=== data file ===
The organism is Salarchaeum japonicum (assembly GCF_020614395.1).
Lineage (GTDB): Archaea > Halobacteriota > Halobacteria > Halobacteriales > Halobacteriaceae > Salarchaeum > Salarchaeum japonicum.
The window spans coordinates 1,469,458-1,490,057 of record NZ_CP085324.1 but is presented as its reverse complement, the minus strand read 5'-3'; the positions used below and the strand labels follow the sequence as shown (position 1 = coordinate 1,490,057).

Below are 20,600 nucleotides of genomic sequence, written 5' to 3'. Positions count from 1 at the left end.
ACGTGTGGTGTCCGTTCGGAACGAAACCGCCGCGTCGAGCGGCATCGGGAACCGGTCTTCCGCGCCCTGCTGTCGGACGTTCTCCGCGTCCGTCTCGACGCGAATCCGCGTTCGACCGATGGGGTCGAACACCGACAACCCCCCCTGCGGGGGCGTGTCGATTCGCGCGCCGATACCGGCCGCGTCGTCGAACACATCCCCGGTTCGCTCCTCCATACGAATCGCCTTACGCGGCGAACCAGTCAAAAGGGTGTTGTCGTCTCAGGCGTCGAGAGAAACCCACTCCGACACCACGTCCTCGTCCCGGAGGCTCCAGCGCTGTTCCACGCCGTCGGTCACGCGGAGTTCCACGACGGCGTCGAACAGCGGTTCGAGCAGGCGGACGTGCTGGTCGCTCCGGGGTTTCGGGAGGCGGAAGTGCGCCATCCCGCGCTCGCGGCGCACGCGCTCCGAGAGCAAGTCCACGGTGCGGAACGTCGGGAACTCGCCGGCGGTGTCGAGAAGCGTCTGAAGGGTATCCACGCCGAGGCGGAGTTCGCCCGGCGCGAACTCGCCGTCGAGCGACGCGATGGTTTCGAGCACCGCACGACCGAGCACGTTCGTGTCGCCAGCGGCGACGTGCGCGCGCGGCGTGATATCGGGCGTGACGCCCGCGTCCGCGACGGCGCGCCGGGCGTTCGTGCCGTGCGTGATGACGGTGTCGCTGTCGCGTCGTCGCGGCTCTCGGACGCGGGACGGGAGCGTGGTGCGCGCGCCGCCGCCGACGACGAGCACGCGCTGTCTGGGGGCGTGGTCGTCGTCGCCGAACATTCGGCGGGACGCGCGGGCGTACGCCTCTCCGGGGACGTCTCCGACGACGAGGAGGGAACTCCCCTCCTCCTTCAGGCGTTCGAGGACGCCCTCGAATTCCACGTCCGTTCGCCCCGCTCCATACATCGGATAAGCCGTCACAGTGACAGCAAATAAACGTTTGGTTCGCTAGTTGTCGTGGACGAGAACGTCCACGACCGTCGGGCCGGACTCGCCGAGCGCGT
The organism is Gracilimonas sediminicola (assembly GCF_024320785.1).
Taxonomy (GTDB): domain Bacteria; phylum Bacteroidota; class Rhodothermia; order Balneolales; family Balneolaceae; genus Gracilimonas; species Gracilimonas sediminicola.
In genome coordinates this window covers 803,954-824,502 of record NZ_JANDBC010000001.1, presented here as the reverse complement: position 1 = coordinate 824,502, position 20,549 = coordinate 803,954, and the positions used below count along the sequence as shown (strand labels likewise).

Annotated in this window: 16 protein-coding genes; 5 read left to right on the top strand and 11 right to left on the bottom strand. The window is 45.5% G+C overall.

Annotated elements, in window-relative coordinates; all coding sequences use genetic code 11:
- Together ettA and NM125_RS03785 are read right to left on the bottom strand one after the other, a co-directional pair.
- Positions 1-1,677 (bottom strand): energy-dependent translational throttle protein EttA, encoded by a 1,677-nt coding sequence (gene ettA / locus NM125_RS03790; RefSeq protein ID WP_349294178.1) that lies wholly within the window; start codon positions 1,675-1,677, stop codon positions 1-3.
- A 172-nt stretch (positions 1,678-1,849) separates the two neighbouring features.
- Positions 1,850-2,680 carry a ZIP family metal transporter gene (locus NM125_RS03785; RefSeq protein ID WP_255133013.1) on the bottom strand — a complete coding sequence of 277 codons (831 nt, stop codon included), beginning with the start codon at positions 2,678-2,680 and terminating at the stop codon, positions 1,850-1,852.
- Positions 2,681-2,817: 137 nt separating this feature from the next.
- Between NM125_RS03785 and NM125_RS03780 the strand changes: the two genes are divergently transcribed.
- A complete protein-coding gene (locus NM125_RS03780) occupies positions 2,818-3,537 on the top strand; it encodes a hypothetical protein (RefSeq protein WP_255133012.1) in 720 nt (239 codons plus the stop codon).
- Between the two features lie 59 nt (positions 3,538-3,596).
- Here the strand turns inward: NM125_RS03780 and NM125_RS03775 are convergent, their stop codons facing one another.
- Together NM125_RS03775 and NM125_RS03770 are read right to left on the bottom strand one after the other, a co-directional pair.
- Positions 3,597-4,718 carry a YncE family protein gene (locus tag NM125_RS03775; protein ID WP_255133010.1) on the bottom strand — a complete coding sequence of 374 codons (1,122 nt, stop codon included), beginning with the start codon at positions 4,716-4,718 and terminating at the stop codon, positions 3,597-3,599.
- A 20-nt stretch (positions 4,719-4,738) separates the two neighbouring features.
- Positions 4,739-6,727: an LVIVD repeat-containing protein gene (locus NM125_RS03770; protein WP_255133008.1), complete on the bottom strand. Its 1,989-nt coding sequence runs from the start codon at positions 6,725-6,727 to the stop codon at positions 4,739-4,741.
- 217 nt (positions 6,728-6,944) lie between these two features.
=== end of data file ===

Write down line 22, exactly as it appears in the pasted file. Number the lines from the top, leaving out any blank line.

- A 20-nt stretch (positions 4,719-4,738) separates the two neighbouring features.